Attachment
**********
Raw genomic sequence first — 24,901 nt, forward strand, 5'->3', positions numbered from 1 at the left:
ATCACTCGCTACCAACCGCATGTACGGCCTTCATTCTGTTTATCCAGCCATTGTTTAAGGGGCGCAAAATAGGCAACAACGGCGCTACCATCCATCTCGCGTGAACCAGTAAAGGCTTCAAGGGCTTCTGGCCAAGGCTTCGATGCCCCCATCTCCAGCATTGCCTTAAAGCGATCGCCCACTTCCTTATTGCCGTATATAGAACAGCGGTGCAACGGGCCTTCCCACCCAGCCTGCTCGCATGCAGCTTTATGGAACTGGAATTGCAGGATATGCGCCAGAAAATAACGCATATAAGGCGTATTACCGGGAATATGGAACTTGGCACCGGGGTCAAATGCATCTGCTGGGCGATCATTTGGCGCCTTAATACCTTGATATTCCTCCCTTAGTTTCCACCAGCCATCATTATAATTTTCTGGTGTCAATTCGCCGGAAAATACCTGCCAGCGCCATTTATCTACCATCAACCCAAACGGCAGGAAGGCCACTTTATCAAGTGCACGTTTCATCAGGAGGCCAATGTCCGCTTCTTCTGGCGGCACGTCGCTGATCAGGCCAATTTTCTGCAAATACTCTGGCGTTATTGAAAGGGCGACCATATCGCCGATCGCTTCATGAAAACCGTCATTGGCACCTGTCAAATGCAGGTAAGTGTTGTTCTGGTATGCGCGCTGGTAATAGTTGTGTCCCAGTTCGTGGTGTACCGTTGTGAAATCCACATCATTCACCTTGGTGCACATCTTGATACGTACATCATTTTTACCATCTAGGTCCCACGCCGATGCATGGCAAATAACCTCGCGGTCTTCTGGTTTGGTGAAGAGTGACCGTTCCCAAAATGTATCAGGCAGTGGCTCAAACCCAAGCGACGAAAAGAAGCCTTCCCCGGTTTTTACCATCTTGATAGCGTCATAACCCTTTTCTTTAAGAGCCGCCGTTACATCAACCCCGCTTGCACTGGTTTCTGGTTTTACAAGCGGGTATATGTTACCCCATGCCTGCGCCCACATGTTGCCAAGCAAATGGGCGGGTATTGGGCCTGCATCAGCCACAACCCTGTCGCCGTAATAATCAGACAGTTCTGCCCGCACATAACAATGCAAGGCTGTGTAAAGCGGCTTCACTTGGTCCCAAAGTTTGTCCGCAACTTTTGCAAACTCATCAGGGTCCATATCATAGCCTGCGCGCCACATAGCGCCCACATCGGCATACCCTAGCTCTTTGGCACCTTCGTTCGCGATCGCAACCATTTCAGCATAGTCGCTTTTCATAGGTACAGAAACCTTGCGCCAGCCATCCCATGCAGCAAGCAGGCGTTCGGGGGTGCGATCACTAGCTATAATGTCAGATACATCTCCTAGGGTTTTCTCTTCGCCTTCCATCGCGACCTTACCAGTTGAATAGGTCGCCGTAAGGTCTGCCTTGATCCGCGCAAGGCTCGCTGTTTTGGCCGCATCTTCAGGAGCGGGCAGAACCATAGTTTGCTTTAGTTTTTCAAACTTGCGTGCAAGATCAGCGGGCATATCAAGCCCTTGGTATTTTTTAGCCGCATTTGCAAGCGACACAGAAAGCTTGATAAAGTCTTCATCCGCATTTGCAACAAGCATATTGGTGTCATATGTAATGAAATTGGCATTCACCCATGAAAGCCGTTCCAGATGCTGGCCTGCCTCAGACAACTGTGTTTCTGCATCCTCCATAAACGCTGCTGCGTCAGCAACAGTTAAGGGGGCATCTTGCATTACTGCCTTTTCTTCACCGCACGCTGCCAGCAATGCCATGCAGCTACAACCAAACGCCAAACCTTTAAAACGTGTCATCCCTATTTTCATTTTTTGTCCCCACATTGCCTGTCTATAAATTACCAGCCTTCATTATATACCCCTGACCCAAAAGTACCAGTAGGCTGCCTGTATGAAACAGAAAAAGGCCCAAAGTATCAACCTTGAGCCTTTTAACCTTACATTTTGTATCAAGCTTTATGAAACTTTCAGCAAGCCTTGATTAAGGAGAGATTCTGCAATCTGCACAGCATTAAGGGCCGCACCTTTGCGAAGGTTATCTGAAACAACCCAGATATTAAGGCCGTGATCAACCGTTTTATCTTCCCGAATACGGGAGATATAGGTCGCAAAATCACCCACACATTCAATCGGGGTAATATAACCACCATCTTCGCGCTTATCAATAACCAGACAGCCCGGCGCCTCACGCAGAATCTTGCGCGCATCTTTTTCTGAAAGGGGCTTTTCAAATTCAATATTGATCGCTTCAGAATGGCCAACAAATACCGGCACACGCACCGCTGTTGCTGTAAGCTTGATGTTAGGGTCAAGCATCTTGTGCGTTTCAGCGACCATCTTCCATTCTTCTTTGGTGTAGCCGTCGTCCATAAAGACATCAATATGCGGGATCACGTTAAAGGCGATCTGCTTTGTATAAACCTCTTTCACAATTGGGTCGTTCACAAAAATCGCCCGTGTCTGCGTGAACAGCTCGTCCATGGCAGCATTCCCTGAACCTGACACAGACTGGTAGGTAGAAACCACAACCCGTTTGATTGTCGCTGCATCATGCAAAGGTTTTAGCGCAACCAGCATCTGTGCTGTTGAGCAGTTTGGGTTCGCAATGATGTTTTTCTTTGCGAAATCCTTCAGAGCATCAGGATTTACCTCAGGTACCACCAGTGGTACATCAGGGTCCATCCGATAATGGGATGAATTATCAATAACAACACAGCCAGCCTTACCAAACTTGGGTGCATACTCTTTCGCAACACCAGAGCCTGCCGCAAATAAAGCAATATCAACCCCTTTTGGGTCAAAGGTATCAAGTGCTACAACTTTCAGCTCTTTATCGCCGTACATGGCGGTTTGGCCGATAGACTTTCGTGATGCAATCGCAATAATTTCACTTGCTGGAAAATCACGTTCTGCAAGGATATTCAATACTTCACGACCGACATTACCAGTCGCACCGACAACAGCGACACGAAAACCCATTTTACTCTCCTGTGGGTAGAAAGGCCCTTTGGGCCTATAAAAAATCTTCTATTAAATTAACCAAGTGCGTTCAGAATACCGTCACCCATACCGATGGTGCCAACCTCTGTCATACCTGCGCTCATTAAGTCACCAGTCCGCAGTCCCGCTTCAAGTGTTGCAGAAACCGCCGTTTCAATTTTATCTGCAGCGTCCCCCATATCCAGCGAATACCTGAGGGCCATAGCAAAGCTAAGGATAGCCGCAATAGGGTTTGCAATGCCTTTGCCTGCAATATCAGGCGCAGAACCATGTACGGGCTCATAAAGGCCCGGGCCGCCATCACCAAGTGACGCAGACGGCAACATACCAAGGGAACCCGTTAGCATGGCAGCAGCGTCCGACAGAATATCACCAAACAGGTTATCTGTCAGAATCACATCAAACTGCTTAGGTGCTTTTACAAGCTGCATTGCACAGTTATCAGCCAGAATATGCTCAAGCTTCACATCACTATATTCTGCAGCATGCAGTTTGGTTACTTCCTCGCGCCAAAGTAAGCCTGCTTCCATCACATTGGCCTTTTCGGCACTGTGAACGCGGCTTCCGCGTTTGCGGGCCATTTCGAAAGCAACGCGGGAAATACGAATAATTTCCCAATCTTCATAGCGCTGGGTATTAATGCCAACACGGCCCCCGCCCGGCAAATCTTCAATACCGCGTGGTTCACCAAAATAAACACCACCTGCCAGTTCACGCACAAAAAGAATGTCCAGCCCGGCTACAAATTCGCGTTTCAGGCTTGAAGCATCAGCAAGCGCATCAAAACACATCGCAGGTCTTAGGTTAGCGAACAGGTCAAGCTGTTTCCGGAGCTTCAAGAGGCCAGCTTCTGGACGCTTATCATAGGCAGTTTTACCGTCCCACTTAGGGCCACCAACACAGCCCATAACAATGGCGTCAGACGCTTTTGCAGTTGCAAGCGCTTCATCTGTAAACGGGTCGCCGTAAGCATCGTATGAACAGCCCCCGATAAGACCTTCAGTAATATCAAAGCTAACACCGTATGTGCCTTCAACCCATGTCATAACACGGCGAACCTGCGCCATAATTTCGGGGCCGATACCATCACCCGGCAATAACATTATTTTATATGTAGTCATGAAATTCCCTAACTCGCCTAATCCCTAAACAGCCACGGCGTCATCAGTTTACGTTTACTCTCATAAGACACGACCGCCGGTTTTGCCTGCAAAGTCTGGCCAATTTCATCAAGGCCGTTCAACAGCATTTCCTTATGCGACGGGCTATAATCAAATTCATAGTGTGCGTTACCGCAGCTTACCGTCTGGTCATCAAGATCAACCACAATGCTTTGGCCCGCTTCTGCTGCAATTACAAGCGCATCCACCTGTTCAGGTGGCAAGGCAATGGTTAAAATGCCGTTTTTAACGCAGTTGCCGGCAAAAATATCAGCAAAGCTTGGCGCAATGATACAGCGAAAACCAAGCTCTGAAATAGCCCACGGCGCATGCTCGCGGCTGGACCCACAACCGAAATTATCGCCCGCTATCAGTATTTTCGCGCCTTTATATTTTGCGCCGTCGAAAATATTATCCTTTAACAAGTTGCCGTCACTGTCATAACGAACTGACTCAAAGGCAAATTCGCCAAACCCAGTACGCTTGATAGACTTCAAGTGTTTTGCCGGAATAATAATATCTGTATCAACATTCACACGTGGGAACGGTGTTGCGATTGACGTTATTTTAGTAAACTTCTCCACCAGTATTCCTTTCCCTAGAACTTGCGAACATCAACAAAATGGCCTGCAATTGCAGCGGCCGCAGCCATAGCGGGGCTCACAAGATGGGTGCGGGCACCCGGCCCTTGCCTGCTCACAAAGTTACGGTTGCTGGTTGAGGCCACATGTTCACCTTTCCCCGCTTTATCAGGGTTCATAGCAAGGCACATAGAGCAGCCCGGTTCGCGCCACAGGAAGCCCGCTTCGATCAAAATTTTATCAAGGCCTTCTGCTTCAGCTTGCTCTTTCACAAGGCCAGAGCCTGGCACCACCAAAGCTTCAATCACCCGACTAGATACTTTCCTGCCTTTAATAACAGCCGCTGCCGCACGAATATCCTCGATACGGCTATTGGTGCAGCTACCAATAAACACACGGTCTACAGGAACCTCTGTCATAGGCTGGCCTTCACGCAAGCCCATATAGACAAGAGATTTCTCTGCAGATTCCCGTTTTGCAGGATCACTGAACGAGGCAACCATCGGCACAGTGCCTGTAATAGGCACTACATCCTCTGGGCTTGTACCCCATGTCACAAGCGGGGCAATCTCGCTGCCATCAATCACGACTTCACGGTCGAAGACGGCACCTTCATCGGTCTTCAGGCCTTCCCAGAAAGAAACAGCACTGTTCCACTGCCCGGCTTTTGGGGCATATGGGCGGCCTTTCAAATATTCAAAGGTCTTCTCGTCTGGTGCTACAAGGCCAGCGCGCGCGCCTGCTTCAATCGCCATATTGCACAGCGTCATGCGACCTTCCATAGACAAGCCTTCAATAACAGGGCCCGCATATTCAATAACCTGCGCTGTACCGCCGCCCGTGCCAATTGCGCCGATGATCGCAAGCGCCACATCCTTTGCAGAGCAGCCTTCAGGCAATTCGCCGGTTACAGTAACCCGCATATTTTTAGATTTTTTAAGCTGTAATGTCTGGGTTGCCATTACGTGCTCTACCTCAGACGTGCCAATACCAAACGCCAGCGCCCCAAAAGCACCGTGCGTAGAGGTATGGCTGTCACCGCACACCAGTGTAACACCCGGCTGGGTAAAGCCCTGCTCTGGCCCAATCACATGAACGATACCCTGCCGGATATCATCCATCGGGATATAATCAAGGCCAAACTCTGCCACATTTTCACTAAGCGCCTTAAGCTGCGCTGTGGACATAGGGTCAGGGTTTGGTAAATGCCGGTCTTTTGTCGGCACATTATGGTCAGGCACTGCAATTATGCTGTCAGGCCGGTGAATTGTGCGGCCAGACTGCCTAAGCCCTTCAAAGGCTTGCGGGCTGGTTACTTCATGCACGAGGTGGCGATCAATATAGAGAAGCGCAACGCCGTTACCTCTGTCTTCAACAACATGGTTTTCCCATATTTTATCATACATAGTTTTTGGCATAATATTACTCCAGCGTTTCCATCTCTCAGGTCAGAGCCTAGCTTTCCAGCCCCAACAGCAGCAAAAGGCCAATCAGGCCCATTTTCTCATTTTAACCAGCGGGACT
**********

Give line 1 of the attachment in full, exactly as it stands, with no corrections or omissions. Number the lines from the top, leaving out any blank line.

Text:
Raw genomic sequence first — 24,901 nt, forward strand, 5'->3', positions numbered from 1 at the left: